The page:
EU to tackle China’s dominance of minerals to avoid ‘mistakes of the past’
- Comments by European Commission President Ursula von der Leyen come as bloc attempts to wean itself off Russian oil and gas
- Proposal targets China’s control over rare earth and lithium sectors with help from ‘like-minded partners’
She did not offer specific details but said the EU would identify “strategic projects all along the supply chain” – including extracting, refining, processing and recycling – to accrue strategic reserves in sectors “where supply is at risk”.
EU internal market chief Thierry Breton said in a LinkedIn post on Wednesday that the legislation would focus on supply chain monitoring and stress testing, strategic stockpiling, and the establishment of a European sovereignty fund.
Breton said China’s 2010 move to block rare earth shipments to Japan over a territorial dispute showed that the “supply of raw materials has become a real geopolitical tool”. He also said the EU faced a “green policy paradox” in the potential replacement of gas pumped from Russia with solar panels made in China.
The speech was dominated by Russia’s invasion of Ukraine and the ensuing energy and cost of living crises in Europe.
She announced plans for a cap on energy companies’ profits and to further pivot from Russia to “reliable suppliers” such as the United States, Norway and Algeria.
Von der Leyen broadly framed the EU as being engaged in a global battle of values, with the world’s democracies facing off against authoritarian rivals.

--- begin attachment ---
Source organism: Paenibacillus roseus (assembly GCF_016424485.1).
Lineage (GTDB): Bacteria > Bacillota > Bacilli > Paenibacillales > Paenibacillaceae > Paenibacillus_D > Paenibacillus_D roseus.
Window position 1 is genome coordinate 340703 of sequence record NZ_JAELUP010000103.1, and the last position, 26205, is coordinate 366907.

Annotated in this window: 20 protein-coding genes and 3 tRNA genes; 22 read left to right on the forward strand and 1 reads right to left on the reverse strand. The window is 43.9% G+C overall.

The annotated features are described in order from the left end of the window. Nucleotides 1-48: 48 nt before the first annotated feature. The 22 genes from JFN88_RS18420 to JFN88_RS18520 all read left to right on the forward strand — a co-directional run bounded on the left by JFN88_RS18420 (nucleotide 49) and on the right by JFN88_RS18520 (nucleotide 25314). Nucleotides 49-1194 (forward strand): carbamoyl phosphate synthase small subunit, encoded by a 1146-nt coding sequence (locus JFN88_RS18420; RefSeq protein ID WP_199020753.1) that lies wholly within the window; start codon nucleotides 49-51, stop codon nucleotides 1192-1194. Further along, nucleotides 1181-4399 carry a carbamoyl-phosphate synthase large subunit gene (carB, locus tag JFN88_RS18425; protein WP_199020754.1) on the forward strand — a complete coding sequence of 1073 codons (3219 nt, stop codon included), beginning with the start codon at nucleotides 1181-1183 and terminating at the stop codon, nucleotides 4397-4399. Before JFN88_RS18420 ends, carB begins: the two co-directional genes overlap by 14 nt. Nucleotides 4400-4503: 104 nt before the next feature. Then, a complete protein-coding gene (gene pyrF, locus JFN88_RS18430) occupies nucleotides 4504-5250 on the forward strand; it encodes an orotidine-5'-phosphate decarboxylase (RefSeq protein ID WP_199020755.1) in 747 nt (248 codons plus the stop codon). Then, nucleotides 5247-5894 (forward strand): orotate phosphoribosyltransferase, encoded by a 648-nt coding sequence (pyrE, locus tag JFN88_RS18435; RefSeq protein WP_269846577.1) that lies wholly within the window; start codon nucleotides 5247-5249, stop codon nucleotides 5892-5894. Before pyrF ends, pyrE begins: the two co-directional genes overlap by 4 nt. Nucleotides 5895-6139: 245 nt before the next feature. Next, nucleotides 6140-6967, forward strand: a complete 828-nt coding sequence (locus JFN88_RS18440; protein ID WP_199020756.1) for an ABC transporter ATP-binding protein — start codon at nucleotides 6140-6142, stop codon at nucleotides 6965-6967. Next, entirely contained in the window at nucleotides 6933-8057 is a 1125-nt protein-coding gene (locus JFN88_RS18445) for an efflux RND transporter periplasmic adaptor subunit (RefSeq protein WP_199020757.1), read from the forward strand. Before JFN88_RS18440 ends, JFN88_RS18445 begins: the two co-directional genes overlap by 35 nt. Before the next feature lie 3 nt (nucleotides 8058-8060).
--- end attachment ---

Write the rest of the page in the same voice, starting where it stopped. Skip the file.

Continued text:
She added that this ideological rivalry requires a “rethink of our foreign policy agenda”.
“This is the time to invest in the power of our democracies. This work begins with a core group of our like-minded partners, our friends in every single democratic nation on the globe. We see the world with the same eyes, we share the same values and we should mobilise our collective power to shape global goals,” von der Leyen said.
Brussels’s plans to counter China’s economic influence would focus on ratifying trade deals with “like-minded partners” such as Chile, Mexico and New Zealand and concluding pacts with India and Australia, some of which are producers of vital minerals.
“We need new partnerships geographically. These raw materials are not just located in one place on earth,” von der Leyen said.
She also took aim at Beijing’s efforts to disseminate disinformation in Europe and announced plans to crack down on “foreign autocrats targeting our own countries” through the funding of academic institutions.
She used the example of Amsterdam’s Vrije Universiteit, which in January was forced to stop receiving funding from Chinese institutions after being accused of publishing “disinformation” regarding China’s alleged persecution of Uygurs in Xinjiang.
To combat this, she announced a “defence of democracy pact” that would help the EU “better shield ourselves from malign interference”.
“It will bring covert foreign influence and shady funding to light. We will not allow any autocracy’s Trojan horses to attack our democracies from within,” she added.